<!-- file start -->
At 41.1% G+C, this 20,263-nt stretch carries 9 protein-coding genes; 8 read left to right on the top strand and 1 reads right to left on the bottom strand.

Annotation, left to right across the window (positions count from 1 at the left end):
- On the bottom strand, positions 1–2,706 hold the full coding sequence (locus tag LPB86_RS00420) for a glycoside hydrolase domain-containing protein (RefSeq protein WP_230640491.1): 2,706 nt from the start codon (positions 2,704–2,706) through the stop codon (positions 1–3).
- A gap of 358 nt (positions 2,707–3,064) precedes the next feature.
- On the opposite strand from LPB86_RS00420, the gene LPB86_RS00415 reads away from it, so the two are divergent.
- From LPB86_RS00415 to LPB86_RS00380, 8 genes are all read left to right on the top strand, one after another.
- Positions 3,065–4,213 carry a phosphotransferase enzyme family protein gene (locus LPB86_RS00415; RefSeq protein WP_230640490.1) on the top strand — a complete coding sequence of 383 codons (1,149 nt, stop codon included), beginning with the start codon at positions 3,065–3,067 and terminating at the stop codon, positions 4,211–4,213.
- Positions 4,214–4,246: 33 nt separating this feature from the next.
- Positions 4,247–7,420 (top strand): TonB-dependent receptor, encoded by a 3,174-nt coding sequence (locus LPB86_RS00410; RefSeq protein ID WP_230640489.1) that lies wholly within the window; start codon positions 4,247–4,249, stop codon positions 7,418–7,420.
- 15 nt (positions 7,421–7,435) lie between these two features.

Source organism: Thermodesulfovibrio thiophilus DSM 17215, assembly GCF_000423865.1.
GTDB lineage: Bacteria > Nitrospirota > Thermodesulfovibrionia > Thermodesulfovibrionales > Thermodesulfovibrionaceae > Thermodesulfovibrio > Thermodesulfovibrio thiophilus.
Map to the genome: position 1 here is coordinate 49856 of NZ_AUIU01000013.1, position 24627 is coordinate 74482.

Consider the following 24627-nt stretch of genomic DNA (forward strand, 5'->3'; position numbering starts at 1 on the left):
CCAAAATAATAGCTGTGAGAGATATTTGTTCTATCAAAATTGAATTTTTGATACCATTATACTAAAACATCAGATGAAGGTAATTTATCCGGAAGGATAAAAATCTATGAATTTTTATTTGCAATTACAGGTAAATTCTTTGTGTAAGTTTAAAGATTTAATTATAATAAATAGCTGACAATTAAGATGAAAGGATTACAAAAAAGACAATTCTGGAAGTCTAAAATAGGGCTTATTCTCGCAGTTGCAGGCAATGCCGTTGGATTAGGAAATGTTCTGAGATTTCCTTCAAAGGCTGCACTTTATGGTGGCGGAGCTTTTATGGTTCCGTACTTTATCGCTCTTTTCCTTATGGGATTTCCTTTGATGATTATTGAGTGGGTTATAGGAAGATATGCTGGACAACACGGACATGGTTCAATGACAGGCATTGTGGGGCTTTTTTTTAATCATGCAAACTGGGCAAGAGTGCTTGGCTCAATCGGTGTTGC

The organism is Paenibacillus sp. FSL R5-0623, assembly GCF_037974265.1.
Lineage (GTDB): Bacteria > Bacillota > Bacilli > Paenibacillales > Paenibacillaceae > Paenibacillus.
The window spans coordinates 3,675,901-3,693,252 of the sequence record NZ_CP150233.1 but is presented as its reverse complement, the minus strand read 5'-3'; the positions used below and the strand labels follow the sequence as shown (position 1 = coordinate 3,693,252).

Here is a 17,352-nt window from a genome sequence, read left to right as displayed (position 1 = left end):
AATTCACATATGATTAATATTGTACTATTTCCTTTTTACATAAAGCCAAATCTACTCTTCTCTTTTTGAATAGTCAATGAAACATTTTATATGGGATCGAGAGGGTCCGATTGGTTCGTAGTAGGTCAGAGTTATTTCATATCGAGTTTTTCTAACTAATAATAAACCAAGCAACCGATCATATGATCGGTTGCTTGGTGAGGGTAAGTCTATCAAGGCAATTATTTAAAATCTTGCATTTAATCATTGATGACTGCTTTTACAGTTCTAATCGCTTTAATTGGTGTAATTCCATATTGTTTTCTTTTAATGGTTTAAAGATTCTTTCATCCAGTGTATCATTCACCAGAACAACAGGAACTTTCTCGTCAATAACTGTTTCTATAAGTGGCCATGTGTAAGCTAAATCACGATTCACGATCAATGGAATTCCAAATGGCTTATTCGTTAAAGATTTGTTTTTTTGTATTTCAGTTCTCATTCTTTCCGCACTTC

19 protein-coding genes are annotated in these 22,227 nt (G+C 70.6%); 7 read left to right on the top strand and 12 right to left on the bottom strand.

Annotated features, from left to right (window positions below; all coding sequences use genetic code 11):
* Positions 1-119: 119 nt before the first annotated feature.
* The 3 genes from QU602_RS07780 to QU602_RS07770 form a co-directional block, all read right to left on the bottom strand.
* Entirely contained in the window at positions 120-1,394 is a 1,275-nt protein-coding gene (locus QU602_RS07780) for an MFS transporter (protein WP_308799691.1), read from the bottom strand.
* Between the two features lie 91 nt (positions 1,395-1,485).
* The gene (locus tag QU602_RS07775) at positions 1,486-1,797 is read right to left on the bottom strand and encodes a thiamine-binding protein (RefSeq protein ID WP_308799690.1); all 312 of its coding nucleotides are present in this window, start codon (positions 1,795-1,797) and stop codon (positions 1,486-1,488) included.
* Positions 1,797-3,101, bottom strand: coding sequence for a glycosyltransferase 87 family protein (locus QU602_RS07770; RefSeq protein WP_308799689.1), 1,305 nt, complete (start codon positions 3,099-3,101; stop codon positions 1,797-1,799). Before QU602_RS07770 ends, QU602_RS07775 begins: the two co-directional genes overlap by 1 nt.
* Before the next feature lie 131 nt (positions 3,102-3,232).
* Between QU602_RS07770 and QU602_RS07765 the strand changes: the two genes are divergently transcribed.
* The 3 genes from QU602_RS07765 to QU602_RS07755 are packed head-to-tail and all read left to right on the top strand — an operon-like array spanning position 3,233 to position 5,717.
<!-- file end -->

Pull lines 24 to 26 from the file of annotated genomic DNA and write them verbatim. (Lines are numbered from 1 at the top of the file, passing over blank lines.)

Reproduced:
* The 3 genes from QU602_RS07780 to QU602_RS07770 form a co-directional block, all read right to left on the bottom strand.
* Entirely contained in the window at positions 120-1,394 is a 1,275-nt protein-coding gene (locus QU602_RS07780) for an MFS transporter (protein WP_308799691.1), read from the bottom strand.
* Between the two features lie 91 nt (positions 1,395-1,485).